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BOWEL AND BLADDER POTENTIAL AND SPINAL CORD INJURY
With a spinal cord injury, you will most likely have difficulties with your bowel and bladder ability. A specialist in SCI issues will train you to manage your bowel and bladder effectively and to reduce any chance of accidents.
The following will help to inform you of the different types of bowel and bladder problems and serves only as a guideline to what a medical professional will offer.
A REFLEX BOWEL: If your injury is around of above the T12 level, you will most likely have a reflex or spastic bowel. In order for you to have regular bowel movements, you will need to stimulate your bowel with a suppository. Once you are educated by a professional on this method, you will be able to regulate your bowel movements and will be able to avoid the possibility of any bowel accidents. This will be highly important as you work to regain your independence and a more normal life routine.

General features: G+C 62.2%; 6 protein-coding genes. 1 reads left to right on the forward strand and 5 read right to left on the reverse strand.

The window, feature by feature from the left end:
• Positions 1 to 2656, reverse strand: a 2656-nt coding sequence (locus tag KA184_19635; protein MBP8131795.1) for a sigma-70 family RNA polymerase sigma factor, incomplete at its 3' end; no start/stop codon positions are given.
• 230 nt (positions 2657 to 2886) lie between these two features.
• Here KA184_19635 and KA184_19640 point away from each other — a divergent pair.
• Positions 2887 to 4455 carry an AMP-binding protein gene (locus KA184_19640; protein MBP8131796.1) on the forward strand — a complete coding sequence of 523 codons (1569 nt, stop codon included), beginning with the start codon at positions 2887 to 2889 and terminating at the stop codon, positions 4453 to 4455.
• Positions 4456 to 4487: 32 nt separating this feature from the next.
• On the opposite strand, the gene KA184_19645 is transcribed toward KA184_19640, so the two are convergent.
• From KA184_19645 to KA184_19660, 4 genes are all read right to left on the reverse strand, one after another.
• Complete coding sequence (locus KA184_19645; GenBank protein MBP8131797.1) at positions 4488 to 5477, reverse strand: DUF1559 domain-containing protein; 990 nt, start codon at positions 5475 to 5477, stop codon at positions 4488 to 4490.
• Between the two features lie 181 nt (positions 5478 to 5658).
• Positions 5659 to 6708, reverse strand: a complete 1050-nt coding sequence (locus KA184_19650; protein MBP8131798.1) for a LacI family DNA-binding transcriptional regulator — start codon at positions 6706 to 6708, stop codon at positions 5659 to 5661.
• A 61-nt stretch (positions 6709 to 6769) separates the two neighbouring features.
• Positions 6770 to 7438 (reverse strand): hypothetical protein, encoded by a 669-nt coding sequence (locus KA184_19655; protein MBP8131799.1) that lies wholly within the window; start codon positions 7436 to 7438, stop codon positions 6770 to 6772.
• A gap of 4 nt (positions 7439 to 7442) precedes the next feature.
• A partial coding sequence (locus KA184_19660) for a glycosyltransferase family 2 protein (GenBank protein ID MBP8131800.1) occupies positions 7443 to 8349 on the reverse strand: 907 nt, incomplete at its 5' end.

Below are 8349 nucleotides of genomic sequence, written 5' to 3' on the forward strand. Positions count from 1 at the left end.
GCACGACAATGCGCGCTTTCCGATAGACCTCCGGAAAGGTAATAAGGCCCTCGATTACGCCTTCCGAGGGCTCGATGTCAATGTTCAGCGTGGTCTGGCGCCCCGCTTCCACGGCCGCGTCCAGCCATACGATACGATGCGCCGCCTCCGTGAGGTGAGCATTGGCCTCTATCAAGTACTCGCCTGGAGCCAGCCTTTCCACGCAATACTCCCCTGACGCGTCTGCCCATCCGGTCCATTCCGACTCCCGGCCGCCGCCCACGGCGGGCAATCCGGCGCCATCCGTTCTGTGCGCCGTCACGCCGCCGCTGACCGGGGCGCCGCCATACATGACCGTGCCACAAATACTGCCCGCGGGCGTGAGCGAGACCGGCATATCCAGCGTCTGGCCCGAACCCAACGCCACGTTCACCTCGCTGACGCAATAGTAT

A NON-REFLEX BOWEL: If your injury is around or below the T12 level you will probably have a non-reflex, or flaccid, bowel. You will have to eliminate your bowel manually. Once again, a professional will guide you through this process in order to regulate your bowel movements.
URINARY INCONTINENCE: You will experience urinary incontinence at most levels of SCI. There are several options to manage this problem, depending on the ability of your bladder to release fluid and your manual dexterity. Some options available are:
T-DRAIN: An external condom catheter, attached to your penis, that attaches to a leg bag. The leg bag is unnoticeable when hidden under pants.
INTERMITTANT CATHERTERIZATION: This method allows you to catheterize yourself at regular intervals throughout the day. It involves no external devices.
INDWELLING CATHETER: A catheter is medically inserted in the body and connected to an external bag which collects the urine. The bag is unnoticeable under clothing.